Continuing the blog serialisation of my popular X-Pro1 lust/hate/love story:
Part Twenty Six: The X-Pro2 Review: Part Two continuing the haptic comparison to the X-Pro1.
Last time (click here for part one) we looked at buttons, not chocolate ones but camera ones! As we move on to the top plate there’s another button worth mentioning – the shutter button!
On the X-Pro2 the shutter wobbles about like a ball joint that’s past its service limit. Or put in terms for those that don’t know what a ball joint is (it’s part of a car’s steering and suspension system) let’s just say it’s wobbly. Not a deal breaker, it’s not mushy to use or anything – the up and down travel is fine, it’s just got a bit too much side-to-side movement, it feels sloppy, and it’s a part of the body that you’ll want to use a lot 🙂 It’s also, in my opinion, part of the camera that you want to feel really nice….
But I can’t stress enough, I like how the shutter works, I have no problem with resting on the half way point, the X-Pro2 has a AF feature, where if you don’t fully release the shutter after taking a shot, you can take another without re-metering or reacquiring AF, and I have no problem using that either.
So it’s doing its job… It’s just never going to get employee of the month, not because of a lack of work ethic, but because of it’s ‘appearance’ (SIC).
So for button and command dial haptics – sincerely, the X-Pro1 edges the comparison, it’s doing a victory lap in an open top car, waving a flag and chugging champers from its trophy. Meanwhile the X-Pro2 can’t find its AF-L button.
Now let’s move on to the top plate controls.
The X-Pro2 at quick glance isn’t so much different to the X-Pro1.
But things aren’t completely equal.
We’ll start off with the EV dial.
The X-Pro1 was rightly criticised for having an EV a dial that’s too easy to accidently turn.
I seem to recall writing something like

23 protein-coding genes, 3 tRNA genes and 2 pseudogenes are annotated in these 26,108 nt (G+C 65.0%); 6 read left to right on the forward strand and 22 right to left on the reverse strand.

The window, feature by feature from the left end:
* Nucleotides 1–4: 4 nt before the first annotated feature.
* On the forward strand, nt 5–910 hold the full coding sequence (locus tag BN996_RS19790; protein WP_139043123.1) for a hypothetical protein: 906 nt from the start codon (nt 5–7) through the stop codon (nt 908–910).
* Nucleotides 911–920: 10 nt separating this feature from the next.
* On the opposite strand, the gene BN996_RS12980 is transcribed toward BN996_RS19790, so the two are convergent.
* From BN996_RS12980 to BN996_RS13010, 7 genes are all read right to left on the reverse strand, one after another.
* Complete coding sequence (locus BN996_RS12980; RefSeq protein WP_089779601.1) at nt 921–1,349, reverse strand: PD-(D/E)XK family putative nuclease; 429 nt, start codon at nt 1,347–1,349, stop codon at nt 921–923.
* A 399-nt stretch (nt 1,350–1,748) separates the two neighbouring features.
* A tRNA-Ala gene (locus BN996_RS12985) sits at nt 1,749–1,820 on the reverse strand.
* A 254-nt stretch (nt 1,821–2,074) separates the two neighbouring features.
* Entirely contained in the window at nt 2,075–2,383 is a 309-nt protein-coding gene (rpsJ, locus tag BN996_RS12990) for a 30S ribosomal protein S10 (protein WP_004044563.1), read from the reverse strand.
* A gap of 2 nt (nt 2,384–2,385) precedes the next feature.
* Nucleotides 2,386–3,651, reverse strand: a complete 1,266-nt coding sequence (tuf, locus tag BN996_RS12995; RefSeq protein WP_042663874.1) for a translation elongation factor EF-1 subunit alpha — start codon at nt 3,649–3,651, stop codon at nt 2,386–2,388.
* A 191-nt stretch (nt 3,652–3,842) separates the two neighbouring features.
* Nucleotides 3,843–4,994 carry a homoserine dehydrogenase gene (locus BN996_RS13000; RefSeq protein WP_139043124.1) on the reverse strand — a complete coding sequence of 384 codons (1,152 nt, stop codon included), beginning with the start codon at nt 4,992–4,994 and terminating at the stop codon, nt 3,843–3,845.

With the X-Pro1; checking that the EV dial is where you left it becomes second nature, it’s good to develop this check, because it won’t be (where you left it)
Well the great news is that the X-Pro2 EV dial is noticeably stiffer to turn than its predecessor. The bad news for accidental turning is that it’s also larger…. I seem to recall from school boy science that a wider or longer lever provides more force from the same fixed input.
Or put another way – the X-Pro2 EV is still prone to being knocked from where you left it. But as on the X-Pro1, once I started using a thumbs up grip, the problem was largely negated, and the same is true with the X-Pro2
The EV dial now also offers +/- 3 EV (X-Pro1 has +/- 2) and is expandable to +/- 5, by placing it in C mode, and using the front command dial to select your value. (This feature is activated by pressing the front command dial in)
I’m not totally sure why Fuji has done this…. Anyone?
I’m sure +/- 5 EV is handy for HDR shooters, but for the normal use?
PERSONALLY I can’t imagine a time when I’d say
Hmmmm in AE mode my Fuji has selected a SS of 1/125; but actually I want to shoot at 1/4000, so what I’ll do is put the EV dial to C, then I’ll use the front dial to go +5, I won’t bother just turning the SS dial to 1/4000. Why would I want to do that?
Perhaps it’s useful in manual exposure mode to control ISO, although again, why would you not just turn the ISO dial.